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10/20/2017 1:01:18 AM
9/22/2017 12:11:25 AM
Posted: 9/6/2005 2:08:46 AM EDT
[Last Edit: 9/6/2005 2:27:02 AM EDT by spork]
I want a personalized 1911 but I want to keep the classic GI look as much as I can.

For a base gun should I start with a SA Mil-Spec? What about the SA GI Mil-Spec? Is it as customizable as the ordinary Mil-Spec? What are the internal differences between the two?

Are there any adjustable GI profile night sights?

Should I keep the original hammer, or are aftermarket hammers too good to pass up?

I intend to keep the safety in the off position (because my finger is my safety), so is an ambi safety necessary?

Anything else I should know?

Feel free to share pics of your classic looking 1911.
Link Posted: 9/6/2005 2:14:04 AM EDT
[Last Edit: 9/6/2005 2:15:10 AM EDT by Lumpy196]

Originally Posted By spork:
I want a personalized 1911 but I want to keep the classic GI look as much as I can.

For a base gun should I start with a SA Mil-Spec? What about the SA GI Mil-Spec? Is it as customizable as the ordinary Mil-Spec?
Both are decent guns. Yes they are equally customizable. The GI version has the correct verticle cocking serrations on the slide, if thats the look you're going for

Are there any adjustable GI profile night sights?
Adjustable sights are bigger. Night sights are bigger. NEITHER, let alone the combination is going to look "G.I." in any way

Should I keep the original hammer, or are aftermarket hammers too good to pass up?
If you want to keep it "G.I" looking, skip it. If you dont plan on adding an extended grip-safety, skp it.

Anything else I should know?
Yes, make up your mind now if you want a G.I. spec gun with a few tweaks for reliability, or if you actually want a custom gun - the two concepts just dont fit together

Link Posted: 9/6/2005 2:15:40 AM EDT
[Last Edit: 9/6/2005 2:16:19 AM EDT by spork]
Eek, sorry, Lumpy. I edited my post after you quoted it.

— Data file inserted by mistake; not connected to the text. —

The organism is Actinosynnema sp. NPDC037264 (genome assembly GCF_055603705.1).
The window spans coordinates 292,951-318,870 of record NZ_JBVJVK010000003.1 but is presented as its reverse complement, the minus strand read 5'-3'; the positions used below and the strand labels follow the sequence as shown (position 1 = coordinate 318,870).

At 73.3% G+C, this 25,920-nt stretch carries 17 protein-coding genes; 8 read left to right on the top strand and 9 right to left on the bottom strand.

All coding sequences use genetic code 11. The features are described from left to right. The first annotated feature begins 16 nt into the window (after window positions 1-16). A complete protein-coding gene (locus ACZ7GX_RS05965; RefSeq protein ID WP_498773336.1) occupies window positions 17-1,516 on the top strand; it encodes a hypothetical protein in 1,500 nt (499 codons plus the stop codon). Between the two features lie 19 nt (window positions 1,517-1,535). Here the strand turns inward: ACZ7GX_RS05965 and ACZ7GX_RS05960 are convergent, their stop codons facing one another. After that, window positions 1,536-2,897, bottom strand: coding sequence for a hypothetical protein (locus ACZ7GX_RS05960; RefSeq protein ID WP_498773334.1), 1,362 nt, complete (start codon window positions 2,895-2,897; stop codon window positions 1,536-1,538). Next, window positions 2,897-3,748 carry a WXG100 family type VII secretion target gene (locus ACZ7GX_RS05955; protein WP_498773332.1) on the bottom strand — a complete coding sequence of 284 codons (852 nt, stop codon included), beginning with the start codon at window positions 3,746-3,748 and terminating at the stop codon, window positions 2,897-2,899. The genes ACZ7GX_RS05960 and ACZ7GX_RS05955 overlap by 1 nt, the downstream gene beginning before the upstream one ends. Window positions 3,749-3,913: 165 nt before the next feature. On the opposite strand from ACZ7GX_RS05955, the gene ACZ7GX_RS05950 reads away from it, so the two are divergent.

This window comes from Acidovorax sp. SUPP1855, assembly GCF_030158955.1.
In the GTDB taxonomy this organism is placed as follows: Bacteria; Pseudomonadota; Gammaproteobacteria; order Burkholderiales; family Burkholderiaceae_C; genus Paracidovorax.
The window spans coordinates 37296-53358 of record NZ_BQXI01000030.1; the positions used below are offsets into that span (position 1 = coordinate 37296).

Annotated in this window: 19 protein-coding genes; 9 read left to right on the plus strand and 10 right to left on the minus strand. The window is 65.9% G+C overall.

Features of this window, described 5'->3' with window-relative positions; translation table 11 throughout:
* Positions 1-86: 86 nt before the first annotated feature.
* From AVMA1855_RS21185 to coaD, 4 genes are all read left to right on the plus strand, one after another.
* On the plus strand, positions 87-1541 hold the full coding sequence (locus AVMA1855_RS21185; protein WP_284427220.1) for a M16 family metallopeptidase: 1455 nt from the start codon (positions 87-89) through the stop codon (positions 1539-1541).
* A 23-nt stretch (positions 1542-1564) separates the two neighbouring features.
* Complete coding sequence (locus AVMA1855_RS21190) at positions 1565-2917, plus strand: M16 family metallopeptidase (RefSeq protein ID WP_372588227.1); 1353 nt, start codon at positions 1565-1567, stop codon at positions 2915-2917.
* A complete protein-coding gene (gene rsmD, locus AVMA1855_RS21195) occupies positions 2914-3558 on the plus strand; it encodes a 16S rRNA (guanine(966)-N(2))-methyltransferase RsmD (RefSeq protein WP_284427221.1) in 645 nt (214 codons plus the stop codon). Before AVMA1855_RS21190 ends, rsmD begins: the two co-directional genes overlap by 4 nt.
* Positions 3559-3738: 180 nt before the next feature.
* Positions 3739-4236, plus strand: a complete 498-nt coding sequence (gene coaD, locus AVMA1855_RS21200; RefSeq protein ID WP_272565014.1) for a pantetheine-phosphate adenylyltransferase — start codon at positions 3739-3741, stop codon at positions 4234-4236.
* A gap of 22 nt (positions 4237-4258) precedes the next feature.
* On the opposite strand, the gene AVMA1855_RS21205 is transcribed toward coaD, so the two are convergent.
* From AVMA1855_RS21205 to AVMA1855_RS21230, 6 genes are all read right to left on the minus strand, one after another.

To which question are you saying "yes" to?

ETA: Now you edited your post, nm.
Link Posted: 9/6/2005 6:49:23 AM EDT

Originally Posted By spork:

I intend to keep the safety in the off position (because my finger is my safety), so is an ambi safety necessary?






Huh? Do you plan on carrying this gun? If so, condition zero really isn't advised. While I agree that one shouldn't rely on safeties to cover poor handlilng practices, I don't think this is a great idea. Once you get the gun, practice the cadence of drawing and flicking off the safety so it is engrained into your muscle memory.
Link Posted: 9/6/2005 9:37:21 AM EDT
I prefer bigger sights, a beaver tail grip safety, a flat mainspring housing, and a ring style hammer on my 1911s. None of those are the GI look. I carry a 1911 as my main carry weapon. Please don't go around with a cocked and UNLOCKED 1911. That is just a bad idea. You can flick off the safety as you bring the gun on target. It doesn't take any additional time at all. Best. Watch-Six
Link Posted: 9/6/2005 7:59:47 PM EDT
I'll agree with Lumpy. G.I. guns are very "basic" looking. A G.I. style is something that refers to a certain sight set, basic non extented release/safety, etc. It's going to be real hard to keep your gun G.I. looking and customise it at the same time. G.I. sights are not what a lot of people want, the second you change them to something better, it's not G.I. looking anymore. Change the grip safety, safety, release or such and it's not G.I. looking anmore. One thing you could do is a trigger job on it. That could be done without having it "show"

Let me help you here in true AR-15 fashion........Get both!
Link Posted: 9/7/2005 8:44:31 PM EDT
Thanks for the info. I will re-evaluate my plans for a 1911.
Link Posted: 9/8/2005 5:34:36 AM EDT

Originally Posted By cliffy109:

Originally Posted By spork:

I intend to keep the safety in the off position (because my finger is my safety), so is an ambi safety necessary?






Huh? Do you plan on carrying this gun? If so, condition zero really isn't advised. While I agree that one shouldn't rely on safeties to cover poor handlilng practices, I don't think this is a great idea. Once you get the gun, practice the cadence of drawing and flicking off the safety so it is engrained into your muscle memory.



No kidding. Don't listen to everything you see in movies.
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